Image 2: What you will see when you click on the plugin area of Image 2 and do a search for Event Calendars. This is also where you’ll find the name of the company who developed the plugin, ratings, and number of downloads (circled items).
Which Plugs Do I Consider “Must Haves”?
Now that you know more about plugins, which are Coach Maria’s recommended plugins?
First and foremost, you need security. Even the free versions of these two programs are worth having, and I have both on my system: Wordfence and iThemes Security. Find the “add new plugin” area of your dashboard. Search for them and review what they do to see if you want them on your site (see Image 1 and 2).
Another area of security involves bots. These are bad people who set up programs to go into your website and cause havoc. I use Blackhole for Bad Bots to help me with this issue.
Finally, for security reasons, you must make sure to update any installed plugins (and WordPress itself) when new updates are made available. Yes, those updates may contain new features. But more importantly, they contain fixes for coding errors that may make your entire website vulnerable to the jerks who spend their time trying to destroy websites (hackers). Wordfence alerts you to the plugins that need updates by email. Your hosting service MAY tell you about the need to update WordPress. SiteGround has an automatic WordPress update feature, but leaves updating plugins to you. And if you go into your dashboard, you’ll see a circle and number near the word “plugin” alerting you to update.
Any hosting company worth their prices will offer you some sort of backup system for WP, be it monthly (most common on low-priced hosting), weekly or daily.
Even though I have daily backups through my hosting service, I still prefer to have more protection. Let’s say that a plugin has been updated and my dashboard tells me to update it, and that after the update my site is experiencing problems.
Isn’t a free or paid backup system worth it? I use Updraft. When I click on the link to update my plugins or theme, it automatically backs my WP site up, and then allows the update. Peace of mind, for sure.
Website Performance (Cache)
Sometimes, like with SiteGround, hosting companies developed their own cache and performance enhancement plugin for WordPress. Or your hosting company may offer a list of security plugins they recommend. Use what they recommend.
Often, sites run too slow without a cache and performance plugin. If you are on your own in choosing a cache plugin, I recommend WP Super Cache by Automattic, I used it for 10 years. Go into the plugin area of WordPress, and do a search for WP Cache to find it.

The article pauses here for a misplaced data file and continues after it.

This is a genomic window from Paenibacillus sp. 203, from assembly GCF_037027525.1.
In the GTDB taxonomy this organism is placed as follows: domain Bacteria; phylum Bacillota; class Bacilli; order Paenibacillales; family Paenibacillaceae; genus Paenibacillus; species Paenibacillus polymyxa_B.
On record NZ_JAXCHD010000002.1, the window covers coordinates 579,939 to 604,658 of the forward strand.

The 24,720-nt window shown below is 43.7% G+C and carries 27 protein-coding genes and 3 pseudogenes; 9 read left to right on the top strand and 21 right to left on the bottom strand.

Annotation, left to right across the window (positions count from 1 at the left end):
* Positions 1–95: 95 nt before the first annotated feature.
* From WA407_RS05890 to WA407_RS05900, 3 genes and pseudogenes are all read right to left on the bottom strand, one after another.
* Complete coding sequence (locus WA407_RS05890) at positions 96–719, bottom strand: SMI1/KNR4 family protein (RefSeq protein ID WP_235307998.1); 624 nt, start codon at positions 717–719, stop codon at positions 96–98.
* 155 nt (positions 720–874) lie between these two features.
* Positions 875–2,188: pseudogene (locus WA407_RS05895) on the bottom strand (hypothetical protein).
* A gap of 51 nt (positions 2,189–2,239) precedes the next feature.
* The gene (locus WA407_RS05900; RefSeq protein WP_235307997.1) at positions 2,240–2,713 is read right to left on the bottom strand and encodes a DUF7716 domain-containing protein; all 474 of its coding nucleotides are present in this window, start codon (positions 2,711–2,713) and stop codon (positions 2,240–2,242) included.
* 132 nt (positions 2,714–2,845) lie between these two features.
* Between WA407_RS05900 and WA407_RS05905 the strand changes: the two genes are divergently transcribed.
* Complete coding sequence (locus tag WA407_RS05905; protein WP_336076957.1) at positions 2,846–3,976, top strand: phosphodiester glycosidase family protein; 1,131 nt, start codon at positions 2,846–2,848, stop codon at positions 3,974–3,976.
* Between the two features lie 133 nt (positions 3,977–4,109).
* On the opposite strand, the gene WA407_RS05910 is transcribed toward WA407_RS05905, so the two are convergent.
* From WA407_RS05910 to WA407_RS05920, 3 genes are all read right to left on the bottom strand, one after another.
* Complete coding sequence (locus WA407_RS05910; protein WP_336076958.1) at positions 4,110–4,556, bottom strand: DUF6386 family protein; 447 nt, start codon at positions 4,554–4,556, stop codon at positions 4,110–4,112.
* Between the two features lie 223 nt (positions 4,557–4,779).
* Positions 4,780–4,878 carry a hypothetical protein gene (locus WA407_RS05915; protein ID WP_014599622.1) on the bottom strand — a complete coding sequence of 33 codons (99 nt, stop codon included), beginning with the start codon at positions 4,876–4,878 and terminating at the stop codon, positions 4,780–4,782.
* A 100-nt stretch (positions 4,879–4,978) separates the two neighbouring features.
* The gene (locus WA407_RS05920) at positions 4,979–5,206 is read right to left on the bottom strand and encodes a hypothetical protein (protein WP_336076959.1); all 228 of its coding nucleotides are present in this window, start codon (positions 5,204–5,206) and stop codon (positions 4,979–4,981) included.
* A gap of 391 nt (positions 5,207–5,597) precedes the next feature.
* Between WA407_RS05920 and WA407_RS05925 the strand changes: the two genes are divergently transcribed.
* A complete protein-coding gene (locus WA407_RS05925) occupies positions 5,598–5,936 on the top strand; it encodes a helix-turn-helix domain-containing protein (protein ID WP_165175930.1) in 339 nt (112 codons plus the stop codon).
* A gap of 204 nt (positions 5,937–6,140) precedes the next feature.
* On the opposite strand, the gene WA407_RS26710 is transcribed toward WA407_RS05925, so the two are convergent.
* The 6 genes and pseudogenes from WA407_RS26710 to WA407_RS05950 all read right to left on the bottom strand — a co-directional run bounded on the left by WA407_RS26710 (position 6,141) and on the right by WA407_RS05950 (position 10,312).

Unsure of what cache is? Learn more here.
SEO (Search Engine Optimization)
I recommend and use the free version of Yoast SEO. I especially like that it has many free video tutorials.
This plugin is well worth $5 per month for your business. Akismet is the easiest plugin to prevent spam. You’ll need an Akismet.com API key, which you can get from their site.
Coach Maria Also Recommends These Good To Have Basic Tools
Share Button (For Marketing)
When I viewed share button options again last year, I liked HUPSO, however in the past I’ve used Easy Social Share or Simple Share Buttons Adder. I only use this on my blog, not the rest of my website.
Analytics (For Measuring)
Google Analytics for WordPress by MonsterInsights. is the way to go. It’s called the “beginner friendly google analytics plugin”.
Contact 7 comes highly recommended and free, but I’ve never used it. Ninja Forms is free and I might be moving all my forms over to Gravity Forms next year. Sarah from Fiverr creates my forms that have been on Jotform.com for many, many years.
This is not really a must for everyone, but if you speak, run classes, have a podcast, etc., it’s a good idea to compare these two calendar programs: the All in One Event Calendar by Timely or the Events Calendar by Modern Tribe. They both have free plugins and paid enhanced versions.
This is where I get the editor added to my websites blog posts and pages. Jetpack has many security plugins as well.
Another plugin they have that I like is added to your blog and allows people to get updates to your blog when you post them here. There are a few steps to the process, but it’s well worth it, especially if you don’t have a newsletter as it becomes your newsletter. The free version is AOK in my book.
(c) 2019 Elevating Your Business, Coach Maria
What are your favorite business plugins and why? Is there a feature you’re looking for? Comment below and I’ll reply with my recommendations.